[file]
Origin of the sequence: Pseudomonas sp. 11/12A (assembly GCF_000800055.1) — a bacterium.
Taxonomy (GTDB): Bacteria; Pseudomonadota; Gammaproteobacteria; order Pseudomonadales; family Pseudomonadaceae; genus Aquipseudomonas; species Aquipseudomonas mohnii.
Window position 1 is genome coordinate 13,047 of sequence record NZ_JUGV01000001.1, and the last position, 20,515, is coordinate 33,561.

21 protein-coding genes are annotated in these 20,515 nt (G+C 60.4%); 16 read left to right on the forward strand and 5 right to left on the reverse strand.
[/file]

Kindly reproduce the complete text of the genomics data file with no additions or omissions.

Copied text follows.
Origin of the sequence: Pseudomonas sp. 11/12A (assembly GCF_000800055.1) — a bacterium.
Taxonomy (GTDB): Bacteria; Pseudomonadota; Gammaproteobacteria; order Pseudomonadales; family Pseudomonadaceae; genus Aquipseudomonas; species Aquipseudomonas mohnii.
Window position 1 is genome coordinate 13,047 of sequence record NZ_JUGV01000001.1, and the last position, 20,515, is coordinate 33,561.

21 protein-coding genes are annotated in these 20,515 nt (G+C 60.4%); 16 read left to right on the forward strand and 5 right to left on the reverse strand.